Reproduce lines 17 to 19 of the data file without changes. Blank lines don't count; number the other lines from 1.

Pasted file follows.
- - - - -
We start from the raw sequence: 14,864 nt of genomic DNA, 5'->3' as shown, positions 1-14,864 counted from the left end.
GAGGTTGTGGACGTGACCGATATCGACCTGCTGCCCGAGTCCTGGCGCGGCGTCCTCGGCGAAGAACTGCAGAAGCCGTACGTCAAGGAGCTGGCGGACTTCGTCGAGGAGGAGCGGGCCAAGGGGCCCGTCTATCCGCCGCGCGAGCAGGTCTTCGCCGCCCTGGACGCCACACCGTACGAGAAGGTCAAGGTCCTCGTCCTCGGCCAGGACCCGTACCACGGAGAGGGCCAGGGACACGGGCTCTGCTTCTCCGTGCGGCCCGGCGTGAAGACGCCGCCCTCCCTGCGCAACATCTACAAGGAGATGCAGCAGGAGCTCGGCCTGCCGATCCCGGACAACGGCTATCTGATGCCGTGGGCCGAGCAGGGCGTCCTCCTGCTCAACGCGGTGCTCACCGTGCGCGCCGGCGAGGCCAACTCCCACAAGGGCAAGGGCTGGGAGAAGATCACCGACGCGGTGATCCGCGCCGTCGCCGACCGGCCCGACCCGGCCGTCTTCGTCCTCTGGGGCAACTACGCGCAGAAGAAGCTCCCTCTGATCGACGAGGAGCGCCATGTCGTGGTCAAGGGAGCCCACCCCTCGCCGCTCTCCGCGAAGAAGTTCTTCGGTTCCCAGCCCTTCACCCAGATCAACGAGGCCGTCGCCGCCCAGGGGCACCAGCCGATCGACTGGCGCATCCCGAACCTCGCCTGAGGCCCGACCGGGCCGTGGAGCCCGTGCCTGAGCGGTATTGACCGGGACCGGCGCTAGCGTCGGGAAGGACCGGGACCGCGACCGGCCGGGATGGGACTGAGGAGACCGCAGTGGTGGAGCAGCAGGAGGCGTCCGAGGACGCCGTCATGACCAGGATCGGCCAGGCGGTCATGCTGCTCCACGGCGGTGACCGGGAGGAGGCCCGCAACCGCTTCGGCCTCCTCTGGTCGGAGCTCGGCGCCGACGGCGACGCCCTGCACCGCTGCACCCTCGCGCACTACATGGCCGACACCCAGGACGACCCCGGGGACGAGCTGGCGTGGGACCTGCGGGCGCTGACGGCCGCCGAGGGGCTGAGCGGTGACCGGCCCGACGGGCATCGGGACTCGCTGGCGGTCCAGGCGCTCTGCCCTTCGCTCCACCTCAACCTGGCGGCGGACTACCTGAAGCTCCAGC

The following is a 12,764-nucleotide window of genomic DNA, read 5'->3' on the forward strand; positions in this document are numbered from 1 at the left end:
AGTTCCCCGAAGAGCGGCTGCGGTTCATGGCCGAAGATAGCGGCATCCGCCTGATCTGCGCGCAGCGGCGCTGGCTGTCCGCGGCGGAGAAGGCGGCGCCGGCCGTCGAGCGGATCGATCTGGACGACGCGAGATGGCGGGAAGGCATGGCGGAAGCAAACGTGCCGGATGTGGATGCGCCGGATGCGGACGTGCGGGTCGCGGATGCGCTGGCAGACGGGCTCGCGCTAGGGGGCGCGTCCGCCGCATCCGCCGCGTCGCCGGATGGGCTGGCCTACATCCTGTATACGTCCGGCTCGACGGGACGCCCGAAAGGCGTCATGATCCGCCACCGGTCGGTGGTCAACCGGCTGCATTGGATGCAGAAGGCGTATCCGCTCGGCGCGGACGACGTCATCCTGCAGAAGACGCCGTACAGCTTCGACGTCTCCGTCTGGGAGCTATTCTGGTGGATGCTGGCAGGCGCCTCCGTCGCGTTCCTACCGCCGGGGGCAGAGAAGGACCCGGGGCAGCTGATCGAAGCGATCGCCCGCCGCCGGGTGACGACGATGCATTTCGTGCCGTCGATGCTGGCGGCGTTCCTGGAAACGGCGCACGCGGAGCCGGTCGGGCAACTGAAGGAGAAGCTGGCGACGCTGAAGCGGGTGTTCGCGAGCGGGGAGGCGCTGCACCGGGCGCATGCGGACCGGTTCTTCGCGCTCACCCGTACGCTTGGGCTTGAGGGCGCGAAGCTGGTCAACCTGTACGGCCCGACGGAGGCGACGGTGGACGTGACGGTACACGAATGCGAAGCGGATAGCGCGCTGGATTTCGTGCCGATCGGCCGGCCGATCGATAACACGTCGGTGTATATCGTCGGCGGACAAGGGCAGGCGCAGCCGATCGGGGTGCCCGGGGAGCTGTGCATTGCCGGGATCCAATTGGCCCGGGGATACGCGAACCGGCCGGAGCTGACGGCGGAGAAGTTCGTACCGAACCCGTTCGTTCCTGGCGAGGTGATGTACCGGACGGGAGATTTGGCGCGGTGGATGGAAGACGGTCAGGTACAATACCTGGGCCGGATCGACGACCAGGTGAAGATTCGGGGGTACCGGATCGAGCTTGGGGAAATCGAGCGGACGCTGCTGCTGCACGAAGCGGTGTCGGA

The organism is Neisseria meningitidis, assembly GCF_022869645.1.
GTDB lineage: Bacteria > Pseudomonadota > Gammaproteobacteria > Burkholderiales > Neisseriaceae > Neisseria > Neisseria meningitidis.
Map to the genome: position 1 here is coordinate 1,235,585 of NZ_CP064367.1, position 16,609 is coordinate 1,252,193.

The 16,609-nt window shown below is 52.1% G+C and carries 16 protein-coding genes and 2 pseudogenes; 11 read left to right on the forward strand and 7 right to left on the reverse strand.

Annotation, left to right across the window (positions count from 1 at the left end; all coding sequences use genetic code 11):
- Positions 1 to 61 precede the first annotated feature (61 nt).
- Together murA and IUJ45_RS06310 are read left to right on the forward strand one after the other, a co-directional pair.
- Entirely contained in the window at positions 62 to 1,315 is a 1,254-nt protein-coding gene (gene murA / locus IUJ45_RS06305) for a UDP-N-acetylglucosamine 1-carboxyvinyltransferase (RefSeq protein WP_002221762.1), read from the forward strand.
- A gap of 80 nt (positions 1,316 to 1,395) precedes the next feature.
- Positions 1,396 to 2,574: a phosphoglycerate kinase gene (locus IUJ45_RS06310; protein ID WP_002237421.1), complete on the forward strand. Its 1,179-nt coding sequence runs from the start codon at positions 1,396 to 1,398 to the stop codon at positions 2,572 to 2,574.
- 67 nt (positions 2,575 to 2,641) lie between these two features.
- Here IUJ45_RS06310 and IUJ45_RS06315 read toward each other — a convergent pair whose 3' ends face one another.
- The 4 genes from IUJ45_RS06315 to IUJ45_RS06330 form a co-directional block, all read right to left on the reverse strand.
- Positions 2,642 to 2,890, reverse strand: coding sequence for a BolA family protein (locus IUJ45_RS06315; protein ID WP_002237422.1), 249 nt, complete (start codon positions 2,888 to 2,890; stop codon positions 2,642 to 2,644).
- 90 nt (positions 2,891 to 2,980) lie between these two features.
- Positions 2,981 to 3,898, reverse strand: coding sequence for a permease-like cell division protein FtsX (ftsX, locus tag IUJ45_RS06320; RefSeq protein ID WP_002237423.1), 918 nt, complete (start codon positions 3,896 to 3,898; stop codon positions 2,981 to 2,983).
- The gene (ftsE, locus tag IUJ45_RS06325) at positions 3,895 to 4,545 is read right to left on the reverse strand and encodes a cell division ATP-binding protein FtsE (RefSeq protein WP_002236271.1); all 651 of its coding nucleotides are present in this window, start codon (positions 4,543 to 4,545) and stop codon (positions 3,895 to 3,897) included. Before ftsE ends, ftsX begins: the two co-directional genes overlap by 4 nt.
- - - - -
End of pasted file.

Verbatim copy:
- The 4 genes from IUJ45_RS06315 to IUJ45_RS06330 form a co-directional block, all read right to left on the reverse strand.
- Positions 2,642 to 2,890, reverse strand: coding sequence for a BolA family protein (locus IUJ45_RS06315; protein ID WP_002237422.1), 249 nt, complete (start codon positions 2,888 to 2,890; stop codon positions 2,642 to 2,644).
- 90 nt (positions 2,891 to 2,980) lie between these two features.